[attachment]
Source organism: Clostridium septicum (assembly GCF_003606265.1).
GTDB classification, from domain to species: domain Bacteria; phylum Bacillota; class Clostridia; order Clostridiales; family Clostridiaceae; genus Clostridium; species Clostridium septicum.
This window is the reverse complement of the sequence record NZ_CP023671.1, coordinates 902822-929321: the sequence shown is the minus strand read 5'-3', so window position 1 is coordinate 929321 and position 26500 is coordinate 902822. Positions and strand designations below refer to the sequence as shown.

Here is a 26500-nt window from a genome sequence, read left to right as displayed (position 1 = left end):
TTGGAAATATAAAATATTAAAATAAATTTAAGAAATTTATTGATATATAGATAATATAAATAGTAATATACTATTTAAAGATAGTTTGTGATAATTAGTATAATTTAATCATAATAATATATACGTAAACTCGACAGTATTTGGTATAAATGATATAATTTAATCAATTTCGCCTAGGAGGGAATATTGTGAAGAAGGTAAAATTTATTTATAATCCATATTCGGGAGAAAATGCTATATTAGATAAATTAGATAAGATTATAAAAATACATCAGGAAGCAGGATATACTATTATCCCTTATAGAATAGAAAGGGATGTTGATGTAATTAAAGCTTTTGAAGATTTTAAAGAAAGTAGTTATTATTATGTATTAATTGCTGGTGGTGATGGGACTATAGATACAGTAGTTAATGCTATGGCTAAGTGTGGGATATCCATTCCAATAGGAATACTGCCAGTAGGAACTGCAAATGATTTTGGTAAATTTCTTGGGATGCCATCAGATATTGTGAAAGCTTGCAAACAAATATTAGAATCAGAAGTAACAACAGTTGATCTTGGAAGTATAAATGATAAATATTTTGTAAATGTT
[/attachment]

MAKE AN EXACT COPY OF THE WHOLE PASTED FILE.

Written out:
Source organism: Clostridium septicum (assembly GCF_003606265.1).
GTDB classification, from domain to species: domain Bacteria; phylum Bacillota; class Clostridia; order Clostridiales; family Clostridiaceae; genus Clostridium; species Clostridium septicum.
This window is the reverse complement of the sequence record NZ_CP023671.1, coordinates 902822-929321: the sequence shown is the minus strand read 5'-3', so window position 1 is coordinate 929321 and position 26500 is coordinate 902822. Positions and strand designations below refer to the sequence as shown.

Here is a 26500-nt window from a genome sequence, read left to right as displayed (position 1 = left end):
TTGGAAATATAAAATATTAAAATAAATTTAAGAAATTTATTGATATATAGATAATATAAATAGTAATATACTATTTAAAGATAGTTTGTGATAATTAGTATAATTTAATCATAATAATATATACGTAAACTCGACAGTATTTGGTATAAATGATATAATTTAATCAATTTCGCCTAGGAGGGAATATTGTGAAGAAGGTAAAATTTATTTATAATCCATATTCGGGAGAAAATGCTATATTAGATAAATTAGATAAGATTATAAAAATACATCAGGAAGCAGGATATACTATTATCCCTTATAGAATAGAAAGGGATGTTGATGTAATTAAAGCTTTTGAAGATTTTAAAGAAAGTAGTTATTATTATGTATTAATTGCTGGTGGTGATGGGACTATAGATACAGTAGTTAATGCTATGGCTAAGTGTGGGATATCCATTCCAATAGGAATACTGCCAGTAGGAACTGCAAATGATTTTGGTAAATTTCTTGGGATGCCATCAGATATTGTGAAAGCTTGCAAACAAATATTAGAATCAGAAGTAACAACAGTTGATCTTGGAAGTATAAATGATAAATATTTTGTAAATGTT